The Politics of Speech: Canadian Prime Ministers and the Construction of National Identity
The issue to be addressed in this research is how Canada has developed a workable politics of national identity since the Second World War when it became one of the most culturally and linguistically diverse and regionalized nation-states in the world. Because it is such a pluralist society, its national identity is not culturally determined; rather, it has constructed and sustained a national identity or series of identities that attempts to achieve a level of accommodation between the constituent parts. The challenge has been to grasp all of the various components of national identity into something that could sustain the nation by minimizing the differences and accentuating points of commonality to achieve some social cohesion to keep the disparate elements together. This required more than imagination -- to borrow from Benedict Anderson whose work always emerges in any discussion of national identity; it requires political dialogue that was able to respond to a pluralistic society.
My focus here is on the political dialogue between prime ministers and citizens. This project examines the speeches, language and rhetoric of Canadian prime ministers since 1945 to show how they have contributed to the evolving and changing ideal of Canada and how they have responded to questions of nationalism and identity. The contribution of the research is important to the advancement of knowledge about political leadership, nationalism and identity in Canada.
Political leaders have discursively defined and shaped their nations by articulating a national identity through their speeches and words as well as through their policies. In examining the rhetoric of multiple leaders in Canada, this project provides both an interpretive and a longitudinal analysis of how they have constructed national identity and offers a new and innovative way to understanding Canada, an approach that reveals both the continuities and the changes in Canada’s national self-understanding.
While the scholarship on national identity and nationalism in Canada is collectively compelling and informs my approach, there has been little scholarly consideration paid to the role of prime ministers’ discourse in constructing national identity. My project is an empirical, evidence-based theoretically-informed one that rest on a meticulous and thorough analysis of primary source materials at Library and Archives Canada which holds most of the prime ministerial papers. Canadians have long been interested in notions of identity and nationalism and have struggled finding a sense of common citizenship. The Canadian identity is continually re-born and re-invented and, although the death and re-birth are often traumatic (note the debate over the introduction of the Maple Leaf Flag to replace the Red Ensign and the agonies associated with the ending of Britishness for many Canadians), the dialogue about Canadian identity and nationalism is necessary and this project shows how prime ministers have helped to articulate that identity. Of course, there are fixed points of commonality such as the rule of law and, more recently, the Charter of Rights and Freedoms, but cultural, political and intellectual leaders – as well as citizens, too – search constantly for a set of core “national” values to identify the nation and foster social cohesion to prevent Canada becoming a weak and divided plurality of separate and distinct groups.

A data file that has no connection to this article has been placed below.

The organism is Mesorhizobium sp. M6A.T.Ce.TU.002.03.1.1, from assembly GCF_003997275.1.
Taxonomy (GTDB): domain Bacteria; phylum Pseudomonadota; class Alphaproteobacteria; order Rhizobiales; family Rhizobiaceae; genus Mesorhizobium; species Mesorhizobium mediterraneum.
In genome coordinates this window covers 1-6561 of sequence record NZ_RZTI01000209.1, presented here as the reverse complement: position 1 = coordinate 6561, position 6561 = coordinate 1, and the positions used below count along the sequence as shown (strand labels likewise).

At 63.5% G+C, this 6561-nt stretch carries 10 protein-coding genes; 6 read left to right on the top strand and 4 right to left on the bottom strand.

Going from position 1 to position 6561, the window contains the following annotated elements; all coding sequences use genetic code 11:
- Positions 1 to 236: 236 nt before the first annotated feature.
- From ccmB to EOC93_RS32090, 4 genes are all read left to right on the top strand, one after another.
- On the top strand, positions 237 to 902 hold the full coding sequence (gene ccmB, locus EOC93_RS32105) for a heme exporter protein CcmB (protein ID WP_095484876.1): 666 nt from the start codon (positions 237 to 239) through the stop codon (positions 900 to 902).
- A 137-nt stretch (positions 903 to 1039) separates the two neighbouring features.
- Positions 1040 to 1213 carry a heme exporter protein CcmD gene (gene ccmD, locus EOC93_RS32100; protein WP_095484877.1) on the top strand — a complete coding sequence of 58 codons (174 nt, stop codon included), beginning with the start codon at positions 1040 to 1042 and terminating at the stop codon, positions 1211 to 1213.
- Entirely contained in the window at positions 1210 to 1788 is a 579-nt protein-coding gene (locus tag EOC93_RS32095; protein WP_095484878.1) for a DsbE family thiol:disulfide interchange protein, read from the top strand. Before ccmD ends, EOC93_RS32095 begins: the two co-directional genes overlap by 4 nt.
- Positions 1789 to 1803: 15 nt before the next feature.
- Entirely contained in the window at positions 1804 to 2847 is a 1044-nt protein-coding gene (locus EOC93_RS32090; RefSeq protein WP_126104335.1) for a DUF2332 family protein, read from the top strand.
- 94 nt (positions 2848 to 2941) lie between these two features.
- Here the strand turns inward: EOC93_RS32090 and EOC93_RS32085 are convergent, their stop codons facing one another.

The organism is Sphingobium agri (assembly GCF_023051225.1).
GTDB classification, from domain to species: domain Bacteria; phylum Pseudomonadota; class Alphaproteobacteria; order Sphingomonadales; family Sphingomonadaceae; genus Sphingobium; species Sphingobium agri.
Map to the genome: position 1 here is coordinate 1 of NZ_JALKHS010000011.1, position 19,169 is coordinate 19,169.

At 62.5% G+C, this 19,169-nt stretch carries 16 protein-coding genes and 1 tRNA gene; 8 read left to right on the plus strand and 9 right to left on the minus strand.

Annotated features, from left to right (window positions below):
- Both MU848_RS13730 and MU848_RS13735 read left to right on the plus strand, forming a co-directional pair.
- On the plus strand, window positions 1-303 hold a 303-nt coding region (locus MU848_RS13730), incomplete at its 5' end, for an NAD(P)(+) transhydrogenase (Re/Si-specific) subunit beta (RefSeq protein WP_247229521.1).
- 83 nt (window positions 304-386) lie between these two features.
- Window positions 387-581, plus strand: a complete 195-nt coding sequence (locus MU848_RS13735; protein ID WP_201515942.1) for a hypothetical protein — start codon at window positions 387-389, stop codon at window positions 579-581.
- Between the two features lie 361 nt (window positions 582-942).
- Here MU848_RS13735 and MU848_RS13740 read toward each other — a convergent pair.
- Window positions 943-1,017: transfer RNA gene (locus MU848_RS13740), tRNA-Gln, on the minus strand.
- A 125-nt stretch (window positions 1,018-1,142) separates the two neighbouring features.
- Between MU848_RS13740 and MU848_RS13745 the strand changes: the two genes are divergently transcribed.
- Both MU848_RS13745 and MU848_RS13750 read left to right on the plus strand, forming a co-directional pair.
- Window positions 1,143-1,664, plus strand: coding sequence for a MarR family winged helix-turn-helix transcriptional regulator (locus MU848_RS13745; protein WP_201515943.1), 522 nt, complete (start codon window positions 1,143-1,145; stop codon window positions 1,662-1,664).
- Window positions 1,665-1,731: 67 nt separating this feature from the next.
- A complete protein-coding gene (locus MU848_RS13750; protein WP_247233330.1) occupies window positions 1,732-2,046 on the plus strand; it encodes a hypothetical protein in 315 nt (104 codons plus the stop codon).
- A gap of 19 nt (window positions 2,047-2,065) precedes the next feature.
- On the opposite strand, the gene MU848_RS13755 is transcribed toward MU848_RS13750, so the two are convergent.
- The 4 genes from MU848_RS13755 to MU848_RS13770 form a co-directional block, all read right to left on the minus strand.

National identity and nationalism remain two of the most significant cultural expressions of social identity despite the promise of globalization and a wired, interconnected world. The process by which Canadian prime ministers developed an ideal of a national community is a subject of central significance because it was, and is, a part of the process of defining Canada and its place in the world. The prime ministers’ rhetoric and discourse illuminate the great questions that dominated the political ideas of the day and appeal to those interested in the intellectual, cultural and political development of Canada.
Dr. Raymond B. Blake
University of Regina - History Department
3737 Wascana Parkway
Regina, SK S4S 0A2
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